AUGUSTA, GA — Two days before the 2023 Masters Tournament kicks off on Tuesday, Rory McIlroy claimed he was “more relaxed than ever” when he arrived at the Augusta National Golf Club.
In fact, he called his second-place finish at last year’s Masters a “breakthrough.” The study with a sports psychologist made him feel “freer and more confident”.
Asking the popular and friendly McIlroy to explore his psychology as he prepares for the Masters is an annual spring ritual in the golf community. This practice can be traced back to his 2011. The then-21-year-old McIlroy entered the final round of the Masters four strokes behind him, hitting 80 to finish tied for 15th.
To make matters worse, the footage of the meltdown was eye-catching. There was a figure of McIlroy wearing a mop deep in the forest full of thorns. Being so far from the 10th fairway, broadcast cameras could barely spot him in the maze of pine trees. McIlroy looked dazed when his head appeared near the white cabin that was supposed to be removed from the playground.
His master’s grades, at least statistically, improved in the years that followed. But did they help his overall cause? Yes, he fought again, but seven top 10 finishes since 2014 only underline what hasn’t happened.
It was McIlroy’s victory at the US Open, the British Open and two other major championships at the PGA Championship that framed his quest for a championship in one of the sport’s most watched events.
Only five people have ever completed a golf Grand Slam: Gene Sarazen, Ben Hogan, Gary Player, Jack Nicklaus and Tiger Woods. Or, as McIlroy likes to say with a smile, “I remember it on the eve of every Masters.”
He was asked about it on Tuesday: How does it feel to be in that group?
“I feel pretty good,” he replied. He added an analysis of his struggles at the Masters.
“I always felt like I had the physical ability to win this tournament,” he said. “But you have to be in the right head space to let those physical abilities shine.”
Around noon on Friday’s second round, McIlroy was standing next to his golf ball in the middle of the 11th fairway. He was perfectly positioned to attack the downhill green about 170 yards away.As McIlroy swung, his right hand almost made contact with the club and his shoulder immediately dropped.His left foot just slightly bent.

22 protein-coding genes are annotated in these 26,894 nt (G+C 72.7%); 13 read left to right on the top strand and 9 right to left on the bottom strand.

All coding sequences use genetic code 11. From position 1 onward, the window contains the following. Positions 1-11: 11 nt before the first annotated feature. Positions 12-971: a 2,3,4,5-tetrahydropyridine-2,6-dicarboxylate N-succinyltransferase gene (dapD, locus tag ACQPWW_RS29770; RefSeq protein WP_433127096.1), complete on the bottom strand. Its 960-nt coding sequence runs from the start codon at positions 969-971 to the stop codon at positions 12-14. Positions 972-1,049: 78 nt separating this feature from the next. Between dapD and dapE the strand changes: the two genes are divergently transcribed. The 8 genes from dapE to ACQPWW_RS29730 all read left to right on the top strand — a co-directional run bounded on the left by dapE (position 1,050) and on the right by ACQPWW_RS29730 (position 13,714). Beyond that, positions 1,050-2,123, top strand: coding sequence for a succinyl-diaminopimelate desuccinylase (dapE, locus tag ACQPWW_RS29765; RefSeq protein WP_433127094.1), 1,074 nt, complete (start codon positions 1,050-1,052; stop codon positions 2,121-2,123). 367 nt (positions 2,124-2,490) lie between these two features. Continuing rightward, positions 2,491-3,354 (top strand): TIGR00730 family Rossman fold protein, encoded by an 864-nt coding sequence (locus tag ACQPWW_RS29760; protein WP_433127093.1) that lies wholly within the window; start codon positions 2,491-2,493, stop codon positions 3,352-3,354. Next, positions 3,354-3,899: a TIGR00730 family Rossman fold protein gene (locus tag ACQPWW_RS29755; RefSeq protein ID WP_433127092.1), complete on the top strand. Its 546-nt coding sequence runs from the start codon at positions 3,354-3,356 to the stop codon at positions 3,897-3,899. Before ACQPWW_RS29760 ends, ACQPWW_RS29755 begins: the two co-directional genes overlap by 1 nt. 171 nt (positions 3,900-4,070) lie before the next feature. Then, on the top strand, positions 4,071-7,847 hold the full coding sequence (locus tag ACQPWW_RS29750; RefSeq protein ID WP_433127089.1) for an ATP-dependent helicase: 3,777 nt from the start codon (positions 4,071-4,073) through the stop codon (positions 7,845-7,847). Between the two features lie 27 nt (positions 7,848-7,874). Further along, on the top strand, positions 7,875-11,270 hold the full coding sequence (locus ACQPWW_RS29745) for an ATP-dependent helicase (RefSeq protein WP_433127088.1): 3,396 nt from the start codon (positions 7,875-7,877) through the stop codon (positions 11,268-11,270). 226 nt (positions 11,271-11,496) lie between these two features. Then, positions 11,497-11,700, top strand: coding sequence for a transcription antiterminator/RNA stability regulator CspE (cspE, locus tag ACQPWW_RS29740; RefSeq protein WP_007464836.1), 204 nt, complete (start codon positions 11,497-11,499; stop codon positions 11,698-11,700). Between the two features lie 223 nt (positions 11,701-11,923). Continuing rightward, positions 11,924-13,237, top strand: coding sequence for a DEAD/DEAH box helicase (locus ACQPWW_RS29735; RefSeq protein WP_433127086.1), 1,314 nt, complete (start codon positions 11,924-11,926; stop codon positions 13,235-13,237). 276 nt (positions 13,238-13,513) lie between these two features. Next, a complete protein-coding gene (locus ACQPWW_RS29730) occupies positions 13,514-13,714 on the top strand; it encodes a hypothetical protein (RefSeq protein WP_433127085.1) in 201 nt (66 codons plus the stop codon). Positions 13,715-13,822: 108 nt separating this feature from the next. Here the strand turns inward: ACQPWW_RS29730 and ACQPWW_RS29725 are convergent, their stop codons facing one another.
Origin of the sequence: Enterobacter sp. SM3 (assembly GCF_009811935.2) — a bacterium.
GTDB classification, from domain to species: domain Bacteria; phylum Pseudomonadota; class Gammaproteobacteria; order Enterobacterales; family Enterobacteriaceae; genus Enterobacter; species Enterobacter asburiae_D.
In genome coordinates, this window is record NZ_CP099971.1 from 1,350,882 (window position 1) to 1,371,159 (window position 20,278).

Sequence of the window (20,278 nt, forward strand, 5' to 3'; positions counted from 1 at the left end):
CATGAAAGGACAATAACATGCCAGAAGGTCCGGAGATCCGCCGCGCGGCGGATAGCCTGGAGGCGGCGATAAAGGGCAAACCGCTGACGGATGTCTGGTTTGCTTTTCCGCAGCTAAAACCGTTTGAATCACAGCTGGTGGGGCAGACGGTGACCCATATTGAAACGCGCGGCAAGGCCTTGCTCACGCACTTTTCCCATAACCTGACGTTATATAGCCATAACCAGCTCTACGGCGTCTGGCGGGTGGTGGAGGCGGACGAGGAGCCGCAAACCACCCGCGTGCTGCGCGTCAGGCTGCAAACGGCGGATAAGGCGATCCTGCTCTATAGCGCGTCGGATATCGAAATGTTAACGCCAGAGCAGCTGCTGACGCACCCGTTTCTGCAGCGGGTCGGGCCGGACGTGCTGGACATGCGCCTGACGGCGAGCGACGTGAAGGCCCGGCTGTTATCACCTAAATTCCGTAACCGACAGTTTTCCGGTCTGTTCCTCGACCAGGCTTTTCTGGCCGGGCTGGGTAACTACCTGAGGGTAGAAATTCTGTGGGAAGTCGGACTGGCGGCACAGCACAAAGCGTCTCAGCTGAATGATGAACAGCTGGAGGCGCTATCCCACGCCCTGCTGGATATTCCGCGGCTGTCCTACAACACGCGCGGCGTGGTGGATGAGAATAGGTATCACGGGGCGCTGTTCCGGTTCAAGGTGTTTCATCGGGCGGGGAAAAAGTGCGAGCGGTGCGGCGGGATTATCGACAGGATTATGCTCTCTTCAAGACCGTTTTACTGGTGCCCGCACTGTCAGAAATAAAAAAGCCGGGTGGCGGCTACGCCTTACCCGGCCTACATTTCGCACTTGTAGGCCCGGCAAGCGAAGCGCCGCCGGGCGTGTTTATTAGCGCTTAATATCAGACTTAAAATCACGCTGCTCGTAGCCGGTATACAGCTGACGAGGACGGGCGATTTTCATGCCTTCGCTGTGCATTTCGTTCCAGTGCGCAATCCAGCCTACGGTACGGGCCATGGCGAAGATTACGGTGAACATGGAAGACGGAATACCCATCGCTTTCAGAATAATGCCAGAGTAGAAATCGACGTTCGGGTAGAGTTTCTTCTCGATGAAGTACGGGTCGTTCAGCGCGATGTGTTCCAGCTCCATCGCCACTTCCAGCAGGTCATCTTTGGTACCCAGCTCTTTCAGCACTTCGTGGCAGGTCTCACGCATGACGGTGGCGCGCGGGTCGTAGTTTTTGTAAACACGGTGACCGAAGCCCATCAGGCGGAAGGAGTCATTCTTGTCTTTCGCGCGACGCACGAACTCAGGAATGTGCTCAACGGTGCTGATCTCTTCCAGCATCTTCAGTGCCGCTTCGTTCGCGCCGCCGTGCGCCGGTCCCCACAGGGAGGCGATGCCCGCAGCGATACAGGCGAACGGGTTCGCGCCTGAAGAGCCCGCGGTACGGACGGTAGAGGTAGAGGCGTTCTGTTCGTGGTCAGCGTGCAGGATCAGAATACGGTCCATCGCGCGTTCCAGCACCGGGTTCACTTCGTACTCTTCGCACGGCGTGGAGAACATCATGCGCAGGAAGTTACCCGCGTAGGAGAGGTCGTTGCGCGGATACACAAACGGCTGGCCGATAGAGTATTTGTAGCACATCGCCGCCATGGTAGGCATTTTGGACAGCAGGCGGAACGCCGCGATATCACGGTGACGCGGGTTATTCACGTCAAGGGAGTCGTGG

His face had the familiar look of an exasperated golfer.
The ball flew toward the pond on the left of the green and landed in the pond. McIlroy bowed his head. The crowd near the green gasped.
He recovered with two birdies on the par-5 13th and 15th holes, which he played relatively easily on Friday, and bogeyed on the 16th. I hit it. His day ended with a familiar insult at the Augusta National Ground. McIlroy has disappeared again, trying to find a way to get the ball out of the woods. A final bogey and five overs led him to his 77th round of par. He hit an even-par 72 in the first round on Thursday.
Bad weather halted play late Friday afternoon, but McIlroy will undoubtedly miss the mid-cut of the tournament once the second round ends on Saturday. It will be his third time McIlroy has been left out of his final two rounds of the Masters, and his second in the past three years.
After Friday’s rounds, McIlroy stepped into an annex building next to the Augusta National clubhouse, where players entered their scores. He was expected to speak to reporters waiting for him outside after conducting his two televised interviews inside the facility. He instead declined all interviews, according to a club spokesman.
Consistently one of the most accessible elite golfers in the game, it certainly makes sense, even if McIlroy had nothing else to say.
In the past, talking too much didn’t help. On the eve of a disastrous fourth round in 2011, McIlroy said in his room in an interview with a packed Augusta National.
In Tuesday’s interview, he couldn’t be more bombastic about how prepared and confident he is about competing at the 2023 Masters. he was philosophical.
“You have to go through it all, don’t you think?” said McIlroy, the world’s second-best golfer. “Not every experience is a good one. .
“Last year, I felt like I might have shed some of that scar tissue, and I felt like I had some kind of breakthrough.”
On Friday afternoon, McIlroy received a polite round of applause as he left the 18th green. He nodded to the crowd and forced the thinnest smile.
But another comment of his on Tuesday probably best describes his thoughts at this point.
“I’ve been knocking on the door for my fifth major,” he said.